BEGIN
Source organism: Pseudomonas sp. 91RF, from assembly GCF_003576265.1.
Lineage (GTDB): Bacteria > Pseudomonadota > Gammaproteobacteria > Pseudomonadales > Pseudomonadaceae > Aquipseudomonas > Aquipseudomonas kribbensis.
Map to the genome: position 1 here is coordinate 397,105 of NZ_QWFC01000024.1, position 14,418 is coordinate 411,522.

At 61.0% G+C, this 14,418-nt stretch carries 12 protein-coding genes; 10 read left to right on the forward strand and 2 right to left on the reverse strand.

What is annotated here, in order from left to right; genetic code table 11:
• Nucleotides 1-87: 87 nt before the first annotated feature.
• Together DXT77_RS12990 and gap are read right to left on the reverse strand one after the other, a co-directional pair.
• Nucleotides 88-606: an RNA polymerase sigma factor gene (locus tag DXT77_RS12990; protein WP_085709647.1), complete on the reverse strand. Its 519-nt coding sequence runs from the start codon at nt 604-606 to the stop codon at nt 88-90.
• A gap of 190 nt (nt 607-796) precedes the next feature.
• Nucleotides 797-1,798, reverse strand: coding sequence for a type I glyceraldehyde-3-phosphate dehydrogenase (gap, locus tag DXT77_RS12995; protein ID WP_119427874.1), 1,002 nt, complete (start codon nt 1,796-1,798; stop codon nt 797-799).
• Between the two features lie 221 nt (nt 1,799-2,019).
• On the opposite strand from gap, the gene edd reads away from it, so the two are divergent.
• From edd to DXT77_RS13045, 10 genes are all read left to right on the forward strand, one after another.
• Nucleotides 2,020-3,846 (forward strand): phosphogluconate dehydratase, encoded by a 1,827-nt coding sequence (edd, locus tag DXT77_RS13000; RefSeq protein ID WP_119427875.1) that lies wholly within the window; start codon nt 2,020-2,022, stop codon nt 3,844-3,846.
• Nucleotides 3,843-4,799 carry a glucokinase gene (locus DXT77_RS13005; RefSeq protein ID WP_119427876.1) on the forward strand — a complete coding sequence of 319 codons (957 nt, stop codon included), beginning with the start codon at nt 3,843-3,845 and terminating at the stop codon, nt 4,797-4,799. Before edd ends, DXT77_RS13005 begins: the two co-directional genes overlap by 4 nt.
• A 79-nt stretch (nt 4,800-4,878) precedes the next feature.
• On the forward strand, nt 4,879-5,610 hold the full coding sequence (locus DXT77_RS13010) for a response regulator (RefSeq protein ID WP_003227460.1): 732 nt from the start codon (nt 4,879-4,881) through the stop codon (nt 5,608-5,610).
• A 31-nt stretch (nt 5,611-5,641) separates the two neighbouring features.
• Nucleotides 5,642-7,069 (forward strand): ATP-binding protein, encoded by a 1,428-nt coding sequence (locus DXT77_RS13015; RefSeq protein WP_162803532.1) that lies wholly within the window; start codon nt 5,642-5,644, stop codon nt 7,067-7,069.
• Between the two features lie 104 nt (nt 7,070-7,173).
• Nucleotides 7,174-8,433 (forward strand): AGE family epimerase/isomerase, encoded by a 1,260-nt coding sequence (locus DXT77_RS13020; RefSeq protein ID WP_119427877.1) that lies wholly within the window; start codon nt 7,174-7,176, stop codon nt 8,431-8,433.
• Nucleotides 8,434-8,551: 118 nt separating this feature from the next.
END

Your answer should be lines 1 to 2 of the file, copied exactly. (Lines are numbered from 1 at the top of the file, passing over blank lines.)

Source organism: Pseudomonas sp. 91RF, from assembly GCF_003576265.1.
Lineage (GTDB): Bacteria > Pseudomonadota > Gammaproteobacteria > Pseudomonadales > Pseudomonadaceae > Aquipseudomonas > Aquipseudomonas kribbensis.